Thanksgiving Will Look Different Amid Supply Chain Hiccups

With gas prices on the rise nationwide, various sources of fuel discounts are being sought after by American citizens.

Eli Morcos

With gas prices on the rise nationwide, various sources of fuel discounts are being sought after by American citizens.

  Necessities such as gas, and integral Thanksgiving cornerpieces are in limited supply approaching the holiday season. Considering these shortages and the ever changing variable that is COVID, Thanksgiving may lack crucial fundamentals this year.

  Although North Carolinians are experiencing steep fuel prices that on occasion may top $3.30 per gallon, the Tarheel state is not entirely on the short end of the stick. As of right now, a majority of citizens throughout California are paying a whopping $4.70 per gallon.

  Insider reports that the rising fuel costs may carry a good omen: more people are getting back on the road after a rough year and a half. Are the reasons behind the jaw-dropping gas prices across the country all positive and optimistic? No, quite the opposite, as U.S. oil production and refinery is reportedly not keeping up with the newfound high demand.

  “While I do dislike the consistently rising prices for my wallet’s sake, I understand why they are there and why they are needed for equilibrium in the economy.” 12th grader at Sanderson High School Shane Adams continues his thoughts- “As the supply chain is still affected by COVID around the world and demand rises, the higher prices are going to remain until oil supplies around the world increase.”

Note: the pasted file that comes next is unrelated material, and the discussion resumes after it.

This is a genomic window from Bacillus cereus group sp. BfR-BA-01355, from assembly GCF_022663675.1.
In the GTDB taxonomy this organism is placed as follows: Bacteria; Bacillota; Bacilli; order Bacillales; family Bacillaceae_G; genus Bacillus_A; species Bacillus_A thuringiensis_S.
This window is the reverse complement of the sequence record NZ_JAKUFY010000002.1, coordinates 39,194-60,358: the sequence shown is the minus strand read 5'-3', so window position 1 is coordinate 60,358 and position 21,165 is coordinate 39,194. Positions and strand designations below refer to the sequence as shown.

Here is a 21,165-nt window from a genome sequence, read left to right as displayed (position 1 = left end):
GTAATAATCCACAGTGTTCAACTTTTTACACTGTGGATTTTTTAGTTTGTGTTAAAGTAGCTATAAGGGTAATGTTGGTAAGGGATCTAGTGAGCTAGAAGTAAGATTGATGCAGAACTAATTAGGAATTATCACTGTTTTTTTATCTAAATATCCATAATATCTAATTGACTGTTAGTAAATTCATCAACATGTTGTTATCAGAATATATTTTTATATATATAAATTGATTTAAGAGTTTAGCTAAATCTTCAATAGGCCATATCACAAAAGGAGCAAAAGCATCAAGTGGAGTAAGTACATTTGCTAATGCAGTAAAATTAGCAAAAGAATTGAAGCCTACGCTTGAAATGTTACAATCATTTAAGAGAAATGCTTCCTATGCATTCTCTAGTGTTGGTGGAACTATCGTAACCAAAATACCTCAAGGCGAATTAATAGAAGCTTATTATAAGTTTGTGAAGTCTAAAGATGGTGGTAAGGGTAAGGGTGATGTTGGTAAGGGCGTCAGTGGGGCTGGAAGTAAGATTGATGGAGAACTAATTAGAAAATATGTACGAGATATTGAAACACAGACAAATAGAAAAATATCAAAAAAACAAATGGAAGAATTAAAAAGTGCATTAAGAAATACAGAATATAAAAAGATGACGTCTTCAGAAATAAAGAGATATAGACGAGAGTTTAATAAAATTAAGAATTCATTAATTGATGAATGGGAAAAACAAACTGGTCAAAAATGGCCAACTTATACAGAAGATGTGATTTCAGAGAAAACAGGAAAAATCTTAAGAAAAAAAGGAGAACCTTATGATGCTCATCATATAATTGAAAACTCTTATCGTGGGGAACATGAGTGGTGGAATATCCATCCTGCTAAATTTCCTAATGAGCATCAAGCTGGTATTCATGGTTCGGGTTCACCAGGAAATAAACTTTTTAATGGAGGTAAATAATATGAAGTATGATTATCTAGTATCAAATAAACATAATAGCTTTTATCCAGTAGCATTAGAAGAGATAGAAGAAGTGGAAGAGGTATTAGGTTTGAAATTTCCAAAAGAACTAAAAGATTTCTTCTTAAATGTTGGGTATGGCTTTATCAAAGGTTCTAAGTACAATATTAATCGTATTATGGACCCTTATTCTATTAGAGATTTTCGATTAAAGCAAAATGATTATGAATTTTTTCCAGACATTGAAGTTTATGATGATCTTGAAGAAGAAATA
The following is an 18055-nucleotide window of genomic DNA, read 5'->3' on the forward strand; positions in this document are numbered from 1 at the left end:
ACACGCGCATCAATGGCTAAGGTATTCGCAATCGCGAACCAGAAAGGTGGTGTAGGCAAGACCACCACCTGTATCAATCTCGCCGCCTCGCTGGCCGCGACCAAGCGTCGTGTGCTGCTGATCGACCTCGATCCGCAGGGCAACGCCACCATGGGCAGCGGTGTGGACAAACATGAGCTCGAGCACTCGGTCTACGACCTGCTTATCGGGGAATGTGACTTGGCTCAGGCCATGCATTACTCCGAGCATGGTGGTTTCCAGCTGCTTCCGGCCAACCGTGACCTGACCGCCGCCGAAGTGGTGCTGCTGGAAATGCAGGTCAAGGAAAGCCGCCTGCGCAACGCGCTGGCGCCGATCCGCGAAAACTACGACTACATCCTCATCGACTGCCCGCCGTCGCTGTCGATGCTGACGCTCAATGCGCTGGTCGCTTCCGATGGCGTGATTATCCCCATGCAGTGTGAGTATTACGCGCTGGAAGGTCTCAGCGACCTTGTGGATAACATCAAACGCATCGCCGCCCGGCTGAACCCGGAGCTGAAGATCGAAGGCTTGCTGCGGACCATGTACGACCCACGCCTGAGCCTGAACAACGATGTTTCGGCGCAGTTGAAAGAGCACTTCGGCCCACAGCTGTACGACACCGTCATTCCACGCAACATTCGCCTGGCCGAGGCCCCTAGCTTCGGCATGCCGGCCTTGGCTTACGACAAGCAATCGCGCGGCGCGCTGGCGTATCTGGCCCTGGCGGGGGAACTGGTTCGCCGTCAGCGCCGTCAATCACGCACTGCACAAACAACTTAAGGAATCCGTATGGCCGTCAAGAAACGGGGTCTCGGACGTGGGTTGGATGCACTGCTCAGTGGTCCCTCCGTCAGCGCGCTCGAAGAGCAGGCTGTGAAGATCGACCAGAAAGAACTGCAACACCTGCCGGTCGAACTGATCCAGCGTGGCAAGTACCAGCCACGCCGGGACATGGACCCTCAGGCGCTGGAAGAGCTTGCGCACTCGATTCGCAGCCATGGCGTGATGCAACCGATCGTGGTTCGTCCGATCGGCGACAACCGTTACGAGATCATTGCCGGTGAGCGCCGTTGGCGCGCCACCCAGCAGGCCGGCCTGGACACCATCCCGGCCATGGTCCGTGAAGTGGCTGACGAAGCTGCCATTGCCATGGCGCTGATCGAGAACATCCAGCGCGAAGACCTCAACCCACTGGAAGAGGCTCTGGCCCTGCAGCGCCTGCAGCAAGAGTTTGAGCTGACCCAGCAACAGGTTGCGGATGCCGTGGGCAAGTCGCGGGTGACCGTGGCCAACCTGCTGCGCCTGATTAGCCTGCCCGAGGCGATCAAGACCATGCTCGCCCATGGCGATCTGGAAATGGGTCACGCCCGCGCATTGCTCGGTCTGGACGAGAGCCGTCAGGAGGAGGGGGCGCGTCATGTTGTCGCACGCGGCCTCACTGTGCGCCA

On top of the possible June 2021-esque gas chaos that may ensue over the holidays, countless time sensitive products may be of scarce availability during Thanksgiving time. Turkey, an integral part of the average American Thanksgiving dinner, may be rather hard to come by within a week’s time. 

  Nowadays, it is hard to talk about any issue without the conversation consequently leading to the underemployment of numerous industries. Not only are a multitude of restaurants and retail stores out of labor, the turkey industry has been hit quite hard by this labor shortage. 

  Class of 2022 Sanderson student, Maslan Vogelsberg, speaks her opinion on the shortages leading into the holiday season. “I do not like turkey as much, so the turkey shortage does not affect me as much.” The Spartan senior shares. “But I have to work more to keep my [gas] tank full.”

  Whether it be a traveling issue, or making last second dinner changes on Thanksgiving day, change is inevitable when it comes to the holiday season of 2021. All that we can hope for is that the supply chain recovers from this hiccup.